I’ve asked fellow teachers, and certainly wrestled myself with the following question: How much as a teacher of God’s Word do you introduce others to the complexity, debates, and depth of Christianity?
Teachers should seek to edify and equip. American Christians have a decidedly anti-intellectual bent coupled with an allergy to complexity. How much does a teacher push back on those by introducing topics that cause people to be uncomfortable with how flimsy their beliefs may be?
In controversies like this one there is a common error, it seems to me, that is made. Here is what I posted in response to Heath Lambert’s mea culpa:
Thanks for your mea culpa.
One quick observation: It is common for preachers (and others) to critique someone with no mention given of the person’s name. This, however, is not a problem merely because we live in a digital age where the information can be easily found from a search. It is intrinsically wrong. Either say the person’s name or don’t quote them.
So your apology is appreciated, but I’m afraid you run afoul of describing the gaffe as wrong because of being in a media-soaked culture. It is not instrumentally wrong. It is intrinsically wrong.
Most of us debate poorly. There are a number of factors like not knowing what we believe as well as we should, presenting a caricature of an opposing position, and even if we don’t err with those two, we tend to get testy! My number one resource for making improvement is The Righteous Mind: Why Good People are Divided by Politics and Religion by Jonathan Haidt. I wish every American would read and ponder this seminal book.
Controversy brings out the best and worst of us. Sadly, it does more of the latter. Since Americans have a tendency towards superficial understanding and a tendency to believe someone is attacking us when they disagree with our viewpoint, it adds a further impediment to productive disagreements.
Paul Griffiths, who recently resigned from Duke Divinity articulated sharp disagreement with a training program to increase understanding of racism. I’m not sure Professor Griffiths conveyed his concerns in the wisest way (he has said as much), but there is an important lesson for all of us: sharp disagreements can be very productive. Here are some of Professor Griffiths reflections:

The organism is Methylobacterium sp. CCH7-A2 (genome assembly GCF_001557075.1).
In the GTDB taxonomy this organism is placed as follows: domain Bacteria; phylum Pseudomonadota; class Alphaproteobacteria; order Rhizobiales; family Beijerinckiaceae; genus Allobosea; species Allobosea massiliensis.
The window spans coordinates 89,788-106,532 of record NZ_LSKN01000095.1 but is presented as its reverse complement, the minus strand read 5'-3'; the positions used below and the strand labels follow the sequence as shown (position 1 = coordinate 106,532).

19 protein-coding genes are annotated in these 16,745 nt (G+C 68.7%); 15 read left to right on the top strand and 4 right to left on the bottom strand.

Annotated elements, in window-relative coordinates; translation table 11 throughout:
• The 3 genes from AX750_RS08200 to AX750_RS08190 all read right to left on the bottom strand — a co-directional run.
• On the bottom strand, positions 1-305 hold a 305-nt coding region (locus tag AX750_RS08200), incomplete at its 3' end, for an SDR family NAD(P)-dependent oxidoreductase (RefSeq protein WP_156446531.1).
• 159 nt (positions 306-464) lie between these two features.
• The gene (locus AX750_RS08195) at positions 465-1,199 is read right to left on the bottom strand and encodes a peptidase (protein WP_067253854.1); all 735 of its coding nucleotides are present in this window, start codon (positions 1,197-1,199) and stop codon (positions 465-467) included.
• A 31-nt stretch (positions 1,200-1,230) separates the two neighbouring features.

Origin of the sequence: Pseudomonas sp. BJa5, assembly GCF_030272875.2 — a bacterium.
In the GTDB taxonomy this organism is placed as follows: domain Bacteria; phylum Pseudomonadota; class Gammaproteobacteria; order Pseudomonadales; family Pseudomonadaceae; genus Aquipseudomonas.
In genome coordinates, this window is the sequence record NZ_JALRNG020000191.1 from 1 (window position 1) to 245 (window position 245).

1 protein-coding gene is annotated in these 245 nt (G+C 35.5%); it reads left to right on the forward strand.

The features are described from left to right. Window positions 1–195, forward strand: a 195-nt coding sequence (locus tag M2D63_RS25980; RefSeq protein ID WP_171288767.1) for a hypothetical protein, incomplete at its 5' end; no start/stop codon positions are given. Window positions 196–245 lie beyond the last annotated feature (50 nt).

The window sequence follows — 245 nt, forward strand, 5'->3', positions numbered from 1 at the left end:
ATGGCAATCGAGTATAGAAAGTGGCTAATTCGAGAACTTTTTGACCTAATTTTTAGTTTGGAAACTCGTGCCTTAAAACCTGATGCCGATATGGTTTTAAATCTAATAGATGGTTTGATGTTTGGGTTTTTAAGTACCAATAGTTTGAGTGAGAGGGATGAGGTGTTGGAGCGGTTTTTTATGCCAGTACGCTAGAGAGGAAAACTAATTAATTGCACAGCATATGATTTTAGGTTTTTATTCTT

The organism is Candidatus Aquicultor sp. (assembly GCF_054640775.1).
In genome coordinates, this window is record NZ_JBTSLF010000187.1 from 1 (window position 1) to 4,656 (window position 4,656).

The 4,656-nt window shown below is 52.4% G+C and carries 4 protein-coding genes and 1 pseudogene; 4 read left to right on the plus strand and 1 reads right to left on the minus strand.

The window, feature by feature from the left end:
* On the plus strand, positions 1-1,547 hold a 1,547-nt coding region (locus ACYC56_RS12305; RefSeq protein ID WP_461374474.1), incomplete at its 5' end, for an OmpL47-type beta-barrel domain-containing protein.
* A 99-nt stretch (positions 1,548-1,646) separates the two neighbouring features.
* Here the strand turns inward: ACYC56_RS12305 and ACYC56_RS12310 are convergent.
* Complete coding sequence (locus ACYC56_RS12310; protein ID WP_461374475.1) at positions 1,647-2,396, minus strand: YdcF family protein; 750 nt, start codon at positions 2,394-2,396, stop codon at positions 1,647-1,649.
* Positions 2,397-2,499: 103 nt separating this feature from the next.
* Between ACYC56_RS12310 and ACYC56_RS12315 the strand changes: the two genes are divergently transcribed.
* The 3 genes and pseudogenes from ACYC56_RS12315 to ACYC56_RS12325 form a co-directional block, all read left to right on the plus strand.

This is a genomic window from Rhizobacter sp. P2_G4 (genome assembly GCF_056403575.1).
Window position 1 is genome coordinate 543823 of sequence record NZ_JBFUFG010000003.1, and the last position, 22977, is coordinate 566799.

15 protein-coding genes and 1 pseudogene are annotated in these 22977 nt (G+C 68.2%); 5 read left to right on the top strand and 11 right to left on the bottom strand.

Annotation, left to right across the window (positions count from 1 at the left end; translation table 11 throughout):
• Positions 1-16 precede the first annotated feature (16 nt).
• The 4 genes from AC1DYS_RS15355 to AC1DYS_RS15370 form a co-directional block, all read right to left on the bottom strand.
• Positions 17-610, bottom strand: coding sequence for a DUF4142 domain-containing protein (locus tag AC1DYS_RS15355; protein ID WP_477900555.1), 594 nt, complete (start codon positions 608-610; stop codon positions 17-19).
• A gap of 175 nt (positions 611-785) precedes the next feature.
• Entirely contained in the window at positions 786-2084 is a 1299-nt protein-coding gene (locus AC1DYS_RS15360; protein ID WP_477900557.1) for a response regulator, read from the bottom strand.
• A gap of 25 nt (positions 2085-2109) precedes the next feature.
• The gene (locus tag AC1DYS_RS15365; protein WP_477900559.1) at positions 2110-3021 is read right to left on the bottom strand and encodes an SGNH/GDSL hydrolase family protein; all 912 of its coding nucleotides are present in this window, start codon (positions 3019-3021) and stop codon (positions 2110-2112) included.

Harsh and direct disagreement places thought under pressure. That’s its point. Pressure can be intellectually productive: being forced to look closely at arguments against a beloved position helps those who hold it to burnish and buttress it as often as it moves them to abandon it. But pressure also causes pain and fear; and when those under pressure find these things difficult to bear, they’ll sometimes use any means possible to make the pressure and the pain go away. They feel unsafe, threatened, put upon, and so they react by deploying the soft violence of the law or the harder violence of the aggressive and speech-denying protest. Both moves are common enough in our élite universities now, as is their support by the powers that be. Tolerance for intellectual pain is less than it was. So is tolerance for argument.
For me, the sky-flower has fallen to the ground, its petals scattered but bearing still the beauty of a remembered reverie. I bear responsibility, of course: my class, my intellectual formation in the snidely and aggressively English dialectic of debate, my eye-to-the-main-chance polemical temperament, and no doubt other deep and damaged traits of which I’m scarcely aware, all had their part to play in bringing the sky-flower to earth.
Interview with the eminent philosopher, Martha Nussbaum:
Name a writer or publication you disagree with but still read.
This strikes me as the most hilarious question, given that I’m a philosopher. Philosophy is all about respectful disagreement, and learning from disagreement. No decent philosopher simply parrots some other philosopher, so there must be disagreements somewhere in every case.
I disagree less with J.S. Mill than with any other major philosopher, but I still disagree with Mill a good deal. Aristotle is insightful on some matters, not so insightful on others. As for Plato, Kant, Bentham, Sidgwick, and Rawls, my disagreements are larger, but still compatible with thinking that in some very major ways they were on the right track. I would not say that about Lord Devlin or James Fitzjames Stephen, but I still teach both, in order to learn from their arguments.
If I didn’t disagree with a philosopher it would hardly be worth engaging with him or her, because there would be nothing to learn.
There is an irony of sorts with the quote below. Greg Boyd, who mentioned it on his Twitter account, is a pastor and scholar. He holds to Open Theism, a position, I do not. Boyd wrote a terrific book called The Myth of a Christian Nation. I recommend it highly.
Lesson: All of us must be careful to listen and learn from others, even when we are predisposed to write them off.
The comment below is to a friend about one of his friends. It is easy to know what the friend of my friend doesn’t believe (it includes some of the silliness I don’t believe), but tough to know what he believes. Here’s the analogy I came up with:
At the end of it all I scratch my head every time wondering what he still believes. He states various presuppositions, but it seems he holds to a faith so tentative that it is difficult to see any scandal of the cross. Lots of bad meat is sliced off the theological turkey, but it seems we won’t be eating any meat at his house. Instead, it looks like he is only keen on using the carcass for spiritual soup.